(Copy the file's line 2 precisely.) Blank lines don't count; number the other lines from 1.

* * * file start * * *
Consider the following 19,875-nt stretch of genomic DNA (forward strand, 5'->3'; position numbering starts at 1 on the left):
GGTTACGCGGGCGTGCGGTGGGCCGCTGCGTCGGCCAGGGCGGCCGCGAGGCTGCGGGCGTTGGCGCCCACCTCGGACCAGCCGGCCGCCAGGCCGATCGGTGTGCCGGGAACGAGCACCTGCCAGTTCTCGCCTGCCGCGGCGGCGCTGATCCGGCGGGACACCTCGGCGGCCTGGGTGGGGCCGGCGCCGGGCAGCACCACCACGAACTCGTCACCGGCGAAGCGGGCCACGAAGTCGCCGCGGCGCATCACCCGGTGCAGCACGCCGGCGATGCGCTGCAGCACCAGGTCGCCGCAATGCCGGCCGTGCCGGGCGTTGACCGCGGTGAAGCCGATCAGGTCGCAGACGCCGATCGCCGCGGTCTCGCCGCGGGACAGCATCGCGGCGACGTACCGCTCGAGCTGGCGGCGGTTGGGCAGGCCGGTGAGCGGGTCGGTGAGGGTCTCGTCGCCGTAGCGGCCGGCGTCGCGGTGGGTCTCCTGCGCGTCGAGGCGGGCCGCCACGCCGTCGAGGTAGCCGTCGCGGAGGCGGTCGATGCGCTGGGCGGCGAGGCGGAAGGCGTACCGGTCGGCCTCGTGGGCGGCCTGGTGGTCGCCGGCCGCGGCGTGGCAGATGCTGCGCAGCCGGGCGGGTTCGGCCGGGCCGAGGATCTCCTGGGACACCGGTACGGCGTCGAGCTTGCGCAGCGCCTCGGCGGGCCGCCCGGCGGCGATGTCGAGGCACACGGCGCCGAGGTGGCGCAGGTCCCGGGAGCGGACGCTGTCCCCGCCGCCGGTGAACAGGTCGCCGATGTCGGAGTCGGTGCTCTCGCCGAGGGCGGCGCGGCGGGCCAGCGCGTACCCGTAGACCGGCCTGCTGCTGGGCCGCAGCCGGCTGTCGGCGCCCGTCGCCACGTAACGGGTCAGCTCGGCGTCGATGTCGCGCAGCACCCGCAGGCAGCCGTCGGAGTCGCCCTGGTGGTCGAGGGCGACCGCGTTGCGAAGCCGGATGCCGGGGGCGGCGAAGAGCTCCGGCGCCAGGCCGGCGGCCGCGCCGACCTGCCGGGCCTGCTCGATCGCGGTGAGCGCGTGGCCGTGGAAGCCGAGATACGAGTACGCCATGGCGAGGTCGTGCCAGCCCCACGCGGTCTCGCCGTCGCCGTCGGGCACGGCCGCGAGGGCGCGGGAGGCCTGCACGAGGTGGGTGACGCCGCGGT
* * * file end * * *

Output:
GGTTACGCGGGCGTGCGGTGGGCCGCTGCGTCGGCCAGGGCGGCCGCGAGGCTGCGGGCGTTGGCGCCCACCTCGGACCAGCCGGCCGCCAGGCCGATCGGTGTGCCGGGAACGAGCACCTGCCAGTTCTCGCCTGCCGCGGCGGCGCTGATCCGGCGGGACACCTCGGCGGCCTGGGTGGGGCCGGCGCCGGGCAGCACCACCACGAACTCGTCACCGGCGAAGCGGGCCACGAAGTCGCCGCGGCGCATCACCCGGTGCAGCACGCCGGCGATGCGCTGCAGCACCAGGTCGCCGCAATGCCGGCCGTGCCGGGCGTTGACCGCGGTGAAGCCGATCAGGTCGCAGACGCCGATCGCCGCGGTCTCGCCGCGGGACAGCATCGCGGCGACGTACCGCTCGAGCTGGCGGCGGTTGGGCAGGCCGGTGAGCGGGTCGGTGAGGGTCTCGTCGCCGTAGCGGCCGGCGTCGCGGTGGGTCTCCTGCGCGTCGAGGCGGGCCGCCACGCCGTCGAGGTAGCCGTCGCGGAGGCGGTCGATGCGCTGGGCGGCGAGGCGGAAGGCGTACCGGTCGGCCTCGTGGGCGGCCTGGTGGTCGCCGGCCGCGGCGTGGCAGATGCTGCGCAGCCGGGCGGGTTCGGCCGGGCCGAGGATCTCCTGGGACACCGGTACGGCGTCGAGCTTGCGCAGCGCCTCGGCGGGCCGCCCGGCGGCGATGTCGAGGCACACGGCGCCGAGGTGGCGCAGGTCCCGGGAGCGGACGCTGTCCCCGCCGCCGGTGAACAGGTCGCCGATGTCGGAGTCGGTGCTCTCGCCGAGGGCGGCGCGGCGGGCCAGCGCGTACCCGTAGACCGGCCTGCTGCTGGGCCGCAGCCGGCTGTCGGCGCCCGTCGCCACGTAACGGGTCAGCTCGGCGTCGATGTCGCGCAGCACCCGCAGGCAGCCGTCGGAGTCGCCCTGGTGGTCGAGGGCGACCGCGTTGCGAAGCCGGATGCCGGGGGCGGCGAAGAGCTCCGGCGCCAGGCCGGCGGCCGCGCCGACCTGCCGGGCCTGCTCGATCGCGGTGAGCGCGTGGCCGTGGAAGCCGAGATACGAGTACGCCATGGCGAGGTCGTGCCAGCCCCACGCGGTCTCGCCGTCGCCGTCGGGCACGGCCGCGAGGGCGCGGGAGGCCTGCACGAGGTGGGTGACGCCGCGGT